How often do you focus on the present moment? How often on the past or the future? Did you know that all real power exists in the current moment because our lives are always unfolding in the present?
So being present is about bringing your body, mind, and spirit into full alignment with what is actually happening at this exact moment in time. While you may make visits to your past to remember events or ideas, your mind doesn’t live there. Equally, while you may consider and dream about the future, you don’t do so to avoid the present.
What role does your ego play in all this? Well, your ego is generally concerned with keeping the past alive since it holds your personal identity. It is also concerned with being sure the future will happen because the ego holds that you still have to “become” or somehow experience life fulfillment.
Each of us has a “story line” which is derived from our life events. Your story will tell you that you are not enough and usually perpetuates the need for striving while it most often lacks a view of yourself as divine consciousness. The story often separates you from the idea that you are a “whole” and worthy being. Your ego will not want you to give up your drama.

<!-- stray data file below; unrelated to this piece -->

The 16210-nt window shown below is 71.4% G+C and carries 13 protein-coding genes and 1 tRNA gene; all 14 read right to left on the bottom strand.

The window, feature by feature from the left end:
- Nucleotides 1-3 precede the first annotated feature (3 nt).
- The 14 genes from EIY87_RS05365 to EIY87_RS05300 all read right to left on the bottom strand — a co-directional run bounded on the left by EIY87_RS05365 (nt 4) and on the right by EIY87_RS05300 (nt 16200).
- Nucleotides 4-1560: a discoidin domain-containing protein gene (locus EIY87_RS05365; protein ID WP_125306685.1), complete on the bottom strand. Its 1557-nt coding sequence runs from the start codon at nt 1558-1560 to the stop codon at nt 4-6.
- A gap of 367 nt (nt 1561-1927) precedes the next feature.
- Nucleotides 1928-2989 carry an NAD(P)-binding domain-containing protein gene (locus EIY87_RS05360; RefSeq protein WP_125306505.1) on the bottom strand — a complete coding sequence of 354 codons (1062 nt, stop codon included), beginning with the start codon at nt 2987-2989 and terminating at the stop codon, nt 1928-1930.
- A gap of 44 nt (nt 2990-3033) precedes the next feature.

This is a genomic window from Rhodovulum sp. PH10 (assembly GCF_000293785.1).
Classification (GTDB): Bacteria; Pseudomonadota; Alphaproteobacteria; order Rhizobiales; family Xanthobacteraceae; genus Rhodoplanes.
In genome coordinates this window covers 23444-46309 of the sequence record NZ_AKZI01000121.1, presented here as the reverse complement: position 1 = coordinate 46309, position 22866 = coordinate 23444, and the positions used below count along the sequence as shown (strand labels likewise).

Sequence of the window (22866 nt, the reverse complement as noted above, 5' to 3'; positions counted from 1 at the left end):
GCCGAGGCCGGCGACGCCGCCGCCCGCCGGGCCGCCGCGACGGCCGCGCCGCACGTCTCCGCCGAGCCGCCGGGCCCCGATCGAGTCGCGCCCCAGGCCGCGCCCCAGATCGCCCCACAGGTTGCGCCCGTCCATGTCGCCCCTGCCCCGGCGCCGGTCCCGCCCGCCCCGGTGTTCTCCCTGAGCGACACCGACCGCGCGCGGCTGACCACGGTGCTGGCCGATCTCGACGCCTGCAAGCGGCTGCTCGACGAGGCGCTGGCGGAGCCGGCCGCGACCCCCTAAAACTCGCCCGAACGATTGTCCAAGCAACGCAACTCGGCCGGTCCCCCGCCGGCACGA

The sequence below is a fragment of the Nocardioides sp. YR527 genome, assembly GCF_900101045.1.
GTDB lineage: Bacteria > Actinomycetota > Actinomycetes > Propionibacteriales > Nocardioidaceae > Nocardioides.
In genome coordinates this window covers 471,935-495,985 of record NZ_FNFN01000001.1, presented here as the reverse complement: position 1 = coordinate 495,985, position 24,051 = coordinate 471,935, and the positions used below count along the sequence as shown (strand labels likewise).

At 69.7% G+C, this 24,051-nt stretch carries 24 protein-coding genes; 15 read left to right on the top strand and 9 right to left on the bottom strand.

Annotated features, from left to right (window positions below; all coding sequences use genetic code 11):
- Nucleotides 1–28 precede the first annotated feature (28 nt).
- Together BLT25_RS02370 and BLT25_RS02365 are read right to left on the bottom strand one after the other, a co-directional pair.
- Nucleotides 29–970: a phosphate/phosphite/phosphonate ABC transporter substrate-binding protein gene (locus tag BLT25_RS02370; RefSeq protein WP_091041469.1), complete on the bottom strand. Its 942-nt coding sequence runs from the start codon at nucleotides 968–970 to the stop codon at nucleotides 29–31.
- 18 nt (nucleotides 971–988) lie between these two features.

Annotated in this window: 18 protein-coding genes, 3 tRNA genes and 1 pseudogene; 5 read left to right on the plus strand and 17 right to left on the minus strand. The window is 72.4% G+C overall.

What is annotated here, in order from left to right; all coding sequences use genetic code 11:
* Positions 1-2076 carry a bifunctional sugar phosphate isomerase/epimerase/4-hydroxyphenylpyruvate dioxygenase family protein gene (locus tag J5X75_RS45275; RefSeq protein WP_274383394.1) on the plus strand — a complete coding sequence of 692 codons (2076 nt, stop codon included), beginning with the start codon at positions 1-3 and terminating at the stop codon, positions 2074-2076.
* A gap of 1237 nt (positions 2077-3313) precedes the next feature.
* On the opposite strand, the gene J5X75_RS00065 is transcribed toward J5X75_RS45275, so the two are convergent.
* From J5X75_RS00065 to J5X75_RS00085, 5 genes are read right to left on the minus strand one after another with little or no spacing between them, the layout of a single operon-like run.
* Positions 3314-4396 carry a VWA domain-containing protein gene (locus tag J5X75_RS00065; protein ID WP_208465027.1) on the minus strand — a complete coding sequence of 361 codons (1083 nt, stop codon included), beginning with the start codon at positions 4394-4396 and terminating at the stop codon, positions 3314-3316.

The key is not to let your story limit your life–not to let your perceptions about who and what you are based on your history to stifle your real living and personal growth.
One way to keep your “story” in check is to learn to hold a witness viewpoint and to be able to rise above your life circumstances and look at the bigger picture of it all. With this added view, you are then able to look at your reactionary behavioral patterns and make new choices about how you are being in your world. And most important, how you are being in this present moment.
The act of forgiving both yourself and others will also free you from the past while honoring your current life as “enough” will help you accept each moment as the gift that it truly is.
At varying times in our lives, we encounter life passages. I’m not convinced there is a specific age associated with this time in our lives as much as a state of consciousness as related to our circumstances.
When we arrive at a place in our psychological/spiritual development in which we begin to feel that our outer world may not be supporting our inner world, this causes us to pay attention and make changes.
During these passages, certain feelings may arise: